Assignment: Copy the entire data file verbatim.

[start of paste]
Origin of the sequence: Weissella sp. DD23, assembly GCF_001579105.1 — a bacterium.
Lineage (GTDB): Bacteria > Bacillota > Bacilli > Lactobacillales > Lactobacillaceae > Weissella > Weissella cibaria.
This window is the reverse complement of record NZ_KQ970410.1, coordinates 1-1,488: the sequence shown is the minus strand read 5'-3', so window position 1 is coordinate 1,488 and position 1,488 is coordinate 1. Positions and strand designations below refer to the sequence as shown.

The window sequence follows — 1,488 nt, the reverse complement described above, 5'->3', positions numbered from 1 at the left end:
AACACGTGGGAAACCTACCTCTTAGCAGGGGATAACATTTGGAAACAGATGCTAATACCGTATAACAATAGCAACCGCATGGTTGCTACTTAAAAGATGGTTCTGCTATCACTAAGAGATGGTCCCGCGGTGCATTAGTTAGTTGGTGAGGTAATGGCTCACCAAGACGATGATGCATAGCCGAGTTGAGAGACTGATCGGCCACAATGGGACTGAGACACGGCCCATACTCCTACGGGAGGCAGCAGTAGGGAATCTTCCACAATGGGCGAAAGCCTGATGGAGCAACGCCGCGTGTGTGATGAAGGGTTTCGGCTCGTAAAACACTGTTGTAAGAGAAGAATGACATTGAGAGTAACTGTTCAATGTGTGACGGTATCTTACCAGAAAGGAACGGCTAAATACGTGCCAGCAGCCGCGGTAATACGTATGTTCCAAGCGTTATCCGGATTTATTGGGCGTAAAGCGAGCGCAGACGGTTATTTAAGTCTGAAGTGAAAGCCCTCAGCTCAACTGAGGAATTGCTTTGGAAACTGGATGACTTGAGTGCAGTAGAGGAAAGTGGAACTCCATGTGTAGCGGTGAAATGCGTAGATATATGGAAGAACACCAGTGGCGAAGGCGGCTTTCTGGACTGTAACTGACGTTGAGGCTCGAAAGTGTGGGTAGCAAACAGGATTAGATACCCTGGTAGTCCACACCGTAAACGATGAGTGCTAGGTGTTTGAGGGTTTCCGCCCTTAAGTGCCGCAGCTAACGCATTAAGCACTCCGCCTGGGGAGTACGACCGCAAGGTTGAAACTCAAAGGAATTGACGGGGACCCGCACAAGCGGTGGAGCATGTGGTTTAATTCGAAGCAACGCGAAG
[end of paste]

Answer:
Origin of the sequence: Weissella sp. DD23, assembly GCF_001579105.1 — a bacterium.
Lineage (GTDB): Bacteria > Bacillota > Bacilli > Lactobacillales > Lactobacillaceae > Weissella > Weissella cibaria.
This window is the reverse complement of record NZ_KQ970410.1, coordinates 1-1,488: the sequence shown is the minus strand read 5'-3', so window position 1 is coordinate 1,488 and position 1,488 is coordinate 1. Positions and strand designations below refer to the sequence as shown.

The window sequence follows — 1,488 nt, the reverse complement described above, 5'->3', positions numbered from 1 at the left end:
AACACGTGGGAAACCTACCTCTTAGCAGGGGATAACATTTGGAAACAGATGCTAATACCGTATAACAATAGCAACCGCATGGTTGCTACTTAAAAGATGGTTCTGCTATCACTAAGAGATGGTCCCGCGGTGCATTAGTTAGTTGGTGAGGTAATGGCTCACCAAGACGATGATGCATAGCCGAGTTGAGAGACTGATCGGCCACAATGGGACTGAGACACGGCCCATACTCCTACGGGAGGCAGCAGTAGGGAATCTTCCACAATGGGCGAAAGCCTGATGGAGCAACGCCGCGTGTGTGATGAAGGGTTTCGGCTCGTAAAACACTGTTGTAAGAGAAGAATGACATTGAGAGTAACTGTTCAATGTGTGACGGTATCTTACCAGAAAGGAACGGCTAAATACGTGCCAGCAGCCGCGGTAATACGTATGTTCCAAGCGTTATCCGGATTTATTGGGCGTAAAGCGAGCGCAGACGGTTATTTAAGTCTGAAGTGAAAGCCCTCAGCTCAACTGAGGAATTGCTTTGGAAACTGGATGACTTGAGTGCAGTAGAGGAAAGTGGAACTCCATGTGTAGCGGTGAAATGCGTAGATATATGGAAGAACACCAGTGGCGAAGGCGGCTTTCTGGACTGTAACTGACGTTGAGGCTCGAAAGTGTGGGTAGCAAACAGGATTAGATACCCTGGTAGTCCACACCGTAAACGATGAGTGCTAGGTGTTTGAGGGTTTCCGCCCTTAAGTGCCGCAGCTAACGCATTAAGCACTCCGCCTGGGGAGTACGACCGCAAGGTTGAAACTCAAAGGAATTGACGGGGACCCGCACAAGCGGTGGAGCATGTGGTTTAATTCGAAGCAACGCGAAG